Spotlight on Small Business Owners: Andy Rostad, Media Beyond
Andy Rostad and Media Beyond are on a mission to blend strategy and design to create powerful content for their clients.
After graduating from the University of Wisconsin, Andy worked for nearly a decade on The Oprah Winfrey Show and Harpo Productions. He now uses that experience as the Executive Producer and Audio-Visual Alchemist at Media Beyond to help his clients tell a compelling story that fits their content strategy.
What inspired you to start Media Beyond?
My partners and I worked at the Oprah Winfrey Show and when she decided to sunset the program we had visions of becoming the next great television content creators and quickly realized that there was a greater opportunity to bring storytelling to business than there was to make more reality TV.
The biggest part of the journey for us has been taking the skills and talents that we have and translating them to a value proposition that business people understand. It goes from how can I elicit emotion for an audience to how can I elicit action for a consumer.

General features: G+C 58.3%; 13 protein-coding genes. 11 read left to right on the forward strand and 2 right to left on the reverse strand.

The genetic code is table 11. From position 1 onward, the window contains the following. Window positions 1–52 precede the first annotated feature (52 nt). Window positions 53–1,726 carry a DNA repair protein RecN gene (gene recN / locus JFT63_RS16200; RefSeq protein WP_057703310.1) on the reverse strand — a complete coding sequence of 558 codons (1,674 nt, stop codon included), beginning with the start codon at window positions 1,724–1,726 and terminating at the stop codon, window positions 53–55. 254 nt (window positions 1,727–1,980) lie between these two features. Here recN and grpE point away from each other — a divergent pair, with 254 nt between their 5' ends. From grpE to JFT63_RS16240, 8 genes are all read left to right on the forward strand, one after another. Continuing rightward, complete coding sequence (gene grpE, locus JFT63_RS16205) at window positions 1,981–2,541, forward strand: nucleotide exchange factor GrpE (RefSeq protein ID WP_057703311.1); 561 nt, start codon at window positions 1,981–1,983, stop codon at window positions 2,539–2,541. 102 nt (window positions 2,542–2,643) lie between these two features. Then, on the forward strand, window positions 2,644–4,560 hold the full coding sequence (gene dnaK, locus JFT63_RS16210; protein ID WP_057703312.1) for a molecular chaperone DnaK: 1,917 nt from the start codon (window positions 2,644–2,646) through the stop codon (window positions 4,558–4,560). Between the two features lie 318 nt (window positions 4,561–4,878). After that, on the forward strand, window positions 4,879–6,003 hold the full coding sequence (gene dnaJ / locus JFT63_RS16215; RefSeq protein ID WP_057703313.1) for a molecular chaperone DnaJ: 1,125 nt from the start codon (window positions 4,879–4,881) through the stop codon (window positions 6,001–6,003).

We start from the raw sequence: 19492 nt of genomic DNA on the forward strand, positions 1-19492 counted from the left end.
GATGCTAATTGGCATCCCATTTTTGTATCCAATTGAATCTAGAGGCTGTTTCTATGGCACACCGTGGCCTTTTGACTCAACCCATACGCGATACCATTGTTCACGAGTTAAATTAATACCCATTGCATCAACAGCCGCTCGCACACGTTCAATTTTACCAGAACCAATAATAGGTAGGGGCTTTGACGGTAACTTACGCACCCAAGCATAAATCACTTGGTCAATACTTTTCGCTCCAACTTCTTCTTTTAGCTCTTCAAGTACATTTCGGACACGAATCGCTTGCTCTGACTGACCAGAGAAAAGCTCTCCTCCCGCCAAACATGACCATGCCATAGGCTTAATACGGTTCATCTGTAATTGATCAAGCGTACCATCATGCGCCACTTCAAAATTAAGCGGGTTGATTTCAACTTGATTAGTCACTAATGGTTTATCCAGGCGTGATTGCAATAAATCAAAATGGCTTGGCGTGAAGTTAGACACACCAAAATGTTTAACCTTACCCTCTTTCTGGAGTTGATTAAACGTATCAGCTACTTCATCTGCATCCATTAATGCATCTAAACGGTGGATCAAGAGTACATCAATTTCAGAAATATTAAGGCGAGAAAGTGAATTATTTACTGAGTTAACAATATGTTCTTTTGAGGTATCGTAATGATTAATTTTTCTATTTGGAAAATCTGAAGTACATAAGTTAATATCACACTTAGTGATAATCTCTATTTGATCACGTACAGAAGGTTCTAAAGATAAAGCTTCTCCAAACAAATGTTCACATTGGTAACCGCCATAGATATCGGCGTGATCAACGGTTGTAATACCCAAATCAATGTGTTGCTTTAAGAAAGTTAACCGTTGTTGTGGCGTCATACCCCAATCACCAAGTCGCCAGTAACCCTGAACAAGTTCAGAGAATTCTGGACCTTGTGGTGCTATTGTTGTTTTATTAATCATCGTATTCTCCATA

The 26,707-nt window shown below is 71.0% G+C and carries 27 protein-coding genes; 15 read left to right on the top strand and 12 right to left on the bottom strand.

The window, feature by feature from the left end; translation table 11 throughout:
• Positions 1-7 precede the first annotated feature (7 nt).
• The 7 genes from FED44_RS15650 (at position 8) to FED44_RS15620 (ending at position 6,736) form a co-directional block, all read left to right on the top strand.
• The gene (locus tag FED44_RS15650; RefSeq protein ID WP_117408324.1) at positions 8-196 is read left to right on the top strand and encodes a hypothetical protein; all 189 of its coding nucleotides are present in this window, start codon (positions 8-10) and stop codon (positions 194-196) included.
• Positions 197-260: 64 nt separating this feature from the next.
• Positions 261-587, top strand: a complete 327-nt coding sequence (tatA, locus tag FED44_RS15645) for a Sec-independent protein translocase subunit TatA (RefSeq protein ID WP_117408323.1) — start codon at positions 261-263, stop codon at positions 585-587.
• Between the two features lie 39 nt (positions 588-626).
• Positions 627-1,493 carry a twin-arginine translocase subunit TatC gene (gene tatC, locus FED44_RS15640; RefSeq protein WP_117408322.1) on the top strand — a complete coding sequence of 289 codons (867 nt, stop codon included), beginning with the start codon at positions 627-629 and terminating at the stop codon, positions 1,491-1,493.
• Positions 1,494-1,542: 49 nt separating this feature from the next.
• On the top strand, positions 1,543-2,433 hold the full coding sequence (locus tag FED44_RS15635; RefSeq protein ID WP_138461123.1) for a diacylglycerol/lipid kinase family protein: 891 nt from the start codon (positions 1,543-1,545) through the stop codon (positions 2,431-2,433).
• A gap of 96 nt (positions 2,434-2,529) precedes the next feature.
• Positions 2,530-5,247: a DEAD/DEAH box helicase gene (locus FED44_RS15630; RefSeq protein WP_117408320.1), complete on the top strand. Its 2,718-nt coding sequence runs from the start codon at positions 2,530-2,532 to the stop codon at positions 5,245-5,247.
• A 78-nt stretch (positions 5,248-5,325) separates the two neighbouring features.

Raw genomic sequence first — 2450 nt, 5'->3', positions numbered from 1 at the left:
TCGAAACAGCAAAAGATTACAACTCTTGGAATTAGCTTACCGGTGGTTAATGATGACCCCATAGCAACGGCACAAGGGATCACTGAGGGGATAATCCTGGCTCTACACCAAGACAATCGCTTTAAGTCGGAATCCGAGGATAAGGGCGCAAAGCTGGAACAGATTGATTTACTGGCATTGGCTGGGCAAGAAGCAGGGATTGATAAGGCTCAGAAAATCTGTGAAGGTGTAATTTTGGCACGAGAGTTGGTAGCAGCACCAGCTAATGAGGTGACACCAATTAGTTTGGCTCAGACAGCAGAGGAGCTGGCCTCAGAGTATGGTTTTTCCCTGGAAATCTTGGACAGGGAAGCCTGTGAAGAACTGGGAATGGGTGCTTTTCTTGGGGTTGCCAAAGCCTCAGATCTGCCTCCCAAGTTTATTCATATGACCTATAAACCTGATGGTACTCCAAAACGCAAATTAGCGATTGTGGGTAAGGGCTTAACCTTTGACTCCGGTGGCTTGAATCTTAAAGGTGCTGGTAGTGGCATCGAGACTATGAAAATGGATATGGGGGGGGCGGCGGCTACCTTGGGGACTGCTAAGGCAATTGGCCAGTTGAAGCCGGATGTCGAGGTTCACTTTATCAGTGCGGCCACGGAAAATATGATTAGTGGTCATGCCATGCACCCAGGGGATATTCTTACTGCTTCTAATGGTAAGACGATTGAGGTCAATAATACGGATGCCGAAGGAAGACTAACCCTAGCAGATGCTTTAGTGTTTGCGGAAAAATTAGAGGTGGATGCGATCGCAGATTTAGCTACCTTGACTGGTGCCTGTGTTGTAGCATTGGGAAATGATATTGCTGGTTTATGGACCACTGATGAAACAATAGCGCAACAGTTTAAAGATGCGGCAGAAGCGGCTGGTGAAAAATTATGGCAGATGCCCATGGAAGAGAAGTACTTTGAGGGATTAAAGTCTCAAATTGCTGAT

Along the way you’ve got to figure out how to pay your bills, do your taxes, track your accounts receivable, accounts payable, prospecting, project management and all the other stuff that when you’re part of a big enterprise, you don’t necessarily have to get your hands dirty with.
What were some of the challenges that you faced as a start-up?
Coming into the marketplace and not realizing that not everybody knew the things that we knew. It’s like being experts in our field but always being surrounded by senior executives. It was difficult to appreciate the fact that we would be pitching services or ideas that couldn’t easily be understood by people who weren’t deep in the industry.